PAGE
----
A mom who cared

America’s system of compulsory public schools is based on the premise that “professional educators” (people with degrees not in science or literature but in “education”) can do a better job schooling the nation’s children than if that job were left up to their parents, as it was before the Civil War, when Alexis de Tocqueville found this the most literate nation on earth.

Then, ironically, asked to explain why the public schools often do such a poor job despite their massive funding, apologists often blame the very parents from whom the responsibility for schooling has been taken away.

“How can we succeed in a mere six hour at school,” they whine, “when parents don’t care enough to reinforce our efforts, emphasizing the value of education at home?”

An Ohio woman, Kelley Willams-Bolar, cared enough to go to great lengths to get her two kids out of the poorly performing school to which her residence in the low-income “projects” of Akron wold have condemned them. Registering them by using her father’s address in a nearby affluent suburb, Ms. Wiliams-Bolar, while working as a teacher’s aide specializing in helping “children with special needs”, managed to send her kids to a better, less violent, suburban public school from 2006 to 2008.

Did local officials honor her for caring so much and working so hard to get her kids a better education – even driving them to school since she was outside the delivery range of the tax-funded school buses?

Actually, they threw her in jail.

Earlier this month, an Ohio jury found Williams-Bolar, 40, guilty on two counts of tampering with records — essentially, lying about where her children lived.

She was also facing one count of grand theft — for supposedly “stealing” $30,000 worth of schooling for her daughters — though Judge Patricia Cosgrove declared a mistrial on that charge after the jury failed to reach a verdict.

A private investigator shot video of Williams-Bolar driving her children into the district. School officials hired the investigator due to suspicions the family lived elsewhere.

What led them to this suspicion? Surely not the fact that she was poor and black. Why, if Ms. Williams-Bolar was “profiled” in that manner, how many millions of dollars is the Copley-Fairlawn School District now spending on private detectives attempting to discern whether other families sending children to their schools should instead be using schools in their own home districts … in Sinaloa, Chihuahua, Sonora, Chiapas, or El Salvador?

After all, it’s all about “everyone having to obey the laws,” isn’t it?

Would everything have been all right if Ms. Williams-Bolar had merely moved herself and her children into a packing crate inside district lines?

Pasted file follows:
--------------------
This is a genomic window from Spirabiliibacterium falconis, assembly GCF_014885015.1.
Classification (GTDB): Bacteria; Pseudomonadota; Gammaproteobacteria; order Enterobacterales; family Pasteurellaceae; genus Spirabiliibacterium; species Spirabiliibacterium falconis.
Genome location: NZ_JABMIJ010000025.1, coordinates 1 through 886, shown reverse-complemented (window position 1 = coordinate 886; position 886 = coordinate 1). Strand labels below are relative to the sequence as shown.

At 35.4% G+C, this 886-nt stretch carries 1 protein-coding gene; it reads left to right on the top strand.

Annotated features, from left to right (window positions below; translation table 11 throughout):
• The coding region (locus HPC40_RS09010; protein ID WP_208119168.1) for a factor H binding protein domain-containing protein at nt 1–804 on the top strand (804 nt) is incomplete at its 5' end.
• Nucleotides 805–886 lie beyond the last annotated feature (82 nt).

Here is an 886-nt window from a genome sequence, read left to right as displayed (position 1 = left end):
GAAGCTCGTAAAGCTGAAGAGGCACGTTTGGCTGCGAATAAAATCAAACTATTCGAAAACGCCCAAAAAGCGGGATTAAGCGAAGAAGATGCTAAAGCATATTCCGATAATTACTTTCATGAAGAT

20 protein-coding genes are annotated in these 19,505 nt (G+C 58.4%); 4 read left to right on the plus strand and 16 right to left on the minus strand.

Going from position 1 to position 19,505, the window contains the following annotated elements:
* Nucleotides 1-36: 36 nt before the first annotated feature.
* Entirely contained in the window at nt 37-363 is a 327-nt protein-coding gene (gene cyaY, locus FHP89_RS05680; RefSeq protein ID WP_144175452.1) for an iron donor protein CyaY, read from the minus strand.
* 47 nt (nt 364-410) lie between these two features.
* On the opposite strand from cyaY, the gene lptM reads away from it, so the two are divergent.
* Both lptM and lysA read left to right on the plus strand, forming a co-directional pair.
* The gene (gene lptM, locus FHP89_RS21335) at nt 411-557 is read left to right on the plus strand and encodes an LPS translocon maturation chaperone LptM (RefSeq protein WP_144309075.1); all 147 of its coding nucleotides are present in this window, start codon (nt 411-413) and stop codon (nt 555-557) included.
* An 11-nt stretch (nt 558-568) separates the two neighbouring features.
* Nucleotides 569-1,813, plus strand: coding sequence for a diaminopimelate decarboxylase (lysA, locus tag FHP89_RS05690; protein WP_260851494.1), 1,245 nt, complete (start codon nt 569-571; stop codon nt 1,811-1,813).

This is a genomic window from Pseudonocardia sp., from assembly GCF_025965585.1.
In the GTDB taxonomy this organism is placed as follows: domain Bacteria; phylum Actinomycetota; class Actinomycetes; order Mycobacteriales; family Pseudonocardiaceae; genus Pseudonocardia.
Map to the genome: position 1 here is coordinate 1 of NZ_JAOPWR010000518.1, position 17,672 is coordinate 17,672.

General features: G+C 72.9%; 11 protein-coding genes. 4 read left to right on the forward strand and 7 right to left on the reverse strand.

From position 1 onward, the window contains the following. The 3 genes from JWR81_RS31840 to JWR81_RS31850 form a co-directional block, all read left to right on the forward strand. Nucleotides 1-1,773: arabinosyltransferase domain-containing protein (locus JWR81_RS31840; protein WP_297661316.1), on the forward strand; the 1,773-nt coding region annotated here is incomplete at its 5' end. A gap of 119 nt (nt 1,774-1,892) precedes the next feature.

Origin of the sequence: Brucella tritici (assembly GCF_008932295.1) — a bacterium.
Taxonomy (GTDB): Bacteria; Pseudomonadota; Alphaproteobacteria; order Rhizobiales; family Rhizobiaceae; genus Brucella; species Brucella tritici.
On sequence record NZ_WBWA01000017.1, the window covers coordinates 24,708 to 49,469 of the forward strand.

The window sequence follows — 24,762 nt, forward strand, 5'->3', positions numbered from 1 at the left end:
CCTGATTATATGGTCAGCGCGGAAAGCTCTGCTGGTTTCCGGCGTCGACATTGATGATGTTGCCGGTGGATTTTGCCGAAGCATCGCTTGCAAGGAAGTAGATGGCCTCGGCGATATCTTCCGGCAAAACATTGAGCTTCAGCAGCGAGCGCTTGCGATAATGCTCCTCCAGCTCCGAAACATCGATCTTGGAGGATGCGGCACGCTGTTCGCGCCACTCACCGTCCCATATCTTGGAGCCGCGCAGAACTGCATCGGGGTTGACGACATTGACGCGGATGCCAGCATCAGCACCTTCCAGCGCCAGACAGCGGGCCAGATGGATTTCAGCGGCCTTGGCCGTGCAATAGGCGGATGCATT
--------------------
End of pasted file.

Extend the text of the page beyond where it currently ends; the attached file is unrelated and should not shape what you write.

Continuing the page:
The defendant was sentenced to two concurrent five-year prison terms, but most of that time was suspended — she ended up serving just nine days in jail to “set an example” to others who may attempt to similarly “steal” a tax-paid education for their children.

“I felt that some punishment or deterrent was needed for other individuals who might think to defraud the various school systems,” Judge Patricia Cosgrove told a local television channel after the sentencing.

Copley-Fairlawn does not have open enrollment; out-of-district tuition is about $800 per month.

So a black woman on public assistance is jailed for sending her kids to a nearby, rich, mostly white school.

Yes, what she did was against the law — thanks to state legislators, beholden to union educrats, who fight vouchers, school choice, and open enrollment as hills to die for … even as these same lawmakers claim to allocate billions “for the children.”

Meantime, how many other American families — possessed of a bit more in the way of wealth, sophistication, and family connections — pull off similar shifts of “residency” across district lines, with the full complicity of school officials, so that a promising young athlete can qualify to play on a championship athletic team?

Mind you, I think ANY parent who uses the tax man to loot others and force them to fund their children’s day care in the youth illiteracy camps needs to reexamine their moral premises. But Judge Cosgrove isn’t jailing the taxmen who gather such loot under threat of seizing the homes of childless or home-schooled local residents … is she?

Badges or not, surely those guys have purloined more than $30,000 in the past couple of years, haven’t they?

Why does Ohio have “bad, predominantly black public schools” and “good, predominantly white public schools,” at all? Isn’t that an admission of massive failure, 55 years after the Supreme Court ordered an end to racially segregated schools precisely because “separate” was found NOT to be “equal”?

Will the Williams-Bolar children now be forced to return to schools of downtown Akron, which their mother considers to be violent, dangerous, and underperforming? What if one of them is eventually injured or killed, there? What if they are merely trapped in a cycle of multi-generational poverty by their inability to get a decent education, there? Who will Judge Patricia Cosgrove sentence to jail to “set an example,” if that happens?

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